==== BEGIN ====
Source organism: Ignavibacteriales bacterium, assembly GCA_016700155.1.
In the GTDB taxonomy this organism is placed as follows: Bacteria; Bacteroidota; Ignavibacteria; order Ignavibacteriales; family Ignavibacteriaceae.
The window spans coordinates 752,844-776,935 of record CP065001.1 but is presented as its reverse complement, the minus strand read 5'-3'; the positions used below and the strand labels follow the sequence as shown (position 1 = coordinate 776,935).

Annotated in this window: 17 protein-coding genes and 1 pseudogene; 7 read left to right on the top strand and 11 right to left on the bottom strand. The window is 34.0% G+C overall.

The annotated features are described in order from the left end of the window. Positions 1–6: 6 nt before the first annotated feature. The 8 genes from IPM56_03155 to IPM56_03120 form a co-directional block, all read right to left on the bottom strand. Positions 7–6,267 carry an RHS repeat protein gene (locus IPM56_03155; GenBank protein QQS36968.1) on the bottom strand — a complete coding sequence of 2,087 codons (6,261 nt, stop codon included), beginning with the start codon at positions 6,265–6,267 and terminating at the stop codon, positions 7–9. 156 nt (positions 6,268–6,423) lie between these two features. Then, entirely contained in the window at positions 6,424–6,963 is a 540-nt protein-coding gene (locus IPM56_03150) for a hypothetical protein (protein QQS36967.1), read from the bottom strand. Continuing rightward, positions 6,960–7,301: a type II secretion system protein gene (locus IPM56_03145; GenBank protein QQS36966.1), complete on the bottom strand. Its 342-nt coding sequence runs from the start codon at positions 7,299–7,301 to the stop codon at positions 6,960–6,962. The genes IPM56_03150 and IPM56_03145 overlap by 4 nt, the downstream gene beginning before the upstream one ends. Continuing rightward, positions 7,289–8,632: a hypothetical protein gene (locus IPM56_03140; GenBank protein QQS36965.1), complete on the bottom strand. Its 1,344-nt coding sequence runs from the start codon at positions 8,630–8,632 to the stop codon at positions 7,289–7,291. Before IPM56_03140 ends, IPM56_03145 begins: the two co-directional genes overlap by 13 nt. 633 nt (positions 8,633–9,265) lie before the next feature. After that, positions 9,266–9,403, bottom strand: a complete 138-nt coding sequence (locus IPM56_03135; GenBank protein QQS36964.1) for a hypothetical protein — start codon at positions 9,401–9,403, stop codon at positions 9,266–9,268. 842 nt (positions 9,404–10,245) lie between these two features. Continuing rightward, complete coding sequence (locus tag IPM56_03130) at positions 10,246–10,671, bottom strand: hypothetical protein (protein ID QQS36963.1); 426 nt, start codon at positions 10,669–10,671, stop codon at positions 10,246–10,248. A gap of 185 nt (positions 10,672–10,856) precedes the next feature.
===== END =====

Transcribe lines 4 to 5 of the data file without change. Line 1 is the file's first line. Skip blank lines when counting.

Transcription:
Annotated in this window: 17 protein-coding genes and 1 pseudogene; 7 read left to right on the top strand and 11 right to left on the bottom strand. The window is 34.0% G+C overall.

The annotated features are described in order from the left end of the window. Positions 1–6: 6 nt before the first annotated feature. The 8 genes from IPM56_03155 to IPM56_03120 form a co-directional block, all read right to left on the bottom strand. Positions 7–6,267 carry an RHS repeat protein gene (locus IPM56_03155; GenBank protein QQS36968.1) on the bottom strand — a complete coding sequence of 2,087 codons (6,261 nt, stop codon included), beginning with the start codon at positions 6,265–6,267 and terminating at the stop codon, positions 7–9. 156 nt (positions 6,268–6,423) lie between these two features. Then, entirely contained in the window at positions 6,424–6,963 is a 540-nt protein-coding gene (locus IPM56_03150) for a hypothetical protein (protein QQS36967.1), read from the bottom strand. Continuing rightward, positions 6,960–7,301: a type II secretion system protein gene (locus IPM56_03145; GenBank protein QQS36966.1), complete on the bottom strand. Its 342-nt coding sequence runs from the start codon at positions 7,299–7,301 to the stop codon at positions 6,960–6,962. The genes IPM56_03150 and IPM56_03145 overlap by 4 nt, the downstream gene beginning before the upstream one ends. Continuing rightward, positions 7,289–8,632: a hypothetical protein gene (locus IPM56_03140; GenBank protein QQS36965.1), complete on the bottom strand. Its 1,344-nt coding sequence runs from the start codon at positions 8,630–8,632 to the stop codon at positions 7,289–7,291. Before IPM56_03140 ends, IPM56_03145 begins: the two co-directional genes overlap by 13 nt. 633 nt (positions 8,633–9,265) lie before the next feature. After that, positions 9,266–9,403, bottom strand: a complete 138-nt coding sequence (locus IPM56_03135; GenBank protein QQS36964.1) for a hypothetical protein — start codon at positions 9,401–9,403, stop codon at positions 9,266–9,268. 842 nt (positions 9,404–10,245) lie between these two features. Continuing rightward, complete coding sequence (locus tag IPM56_03130) at positions 10,246–10,671, bottom strand: hypothetical protein (protein ID QQS36963.1); 426 nt, start codon at positions 10,669–10,671, stop codon at positions 10,246–10,248. A gap of 185 nt (positions 10,672–10,856) precedes the next feature.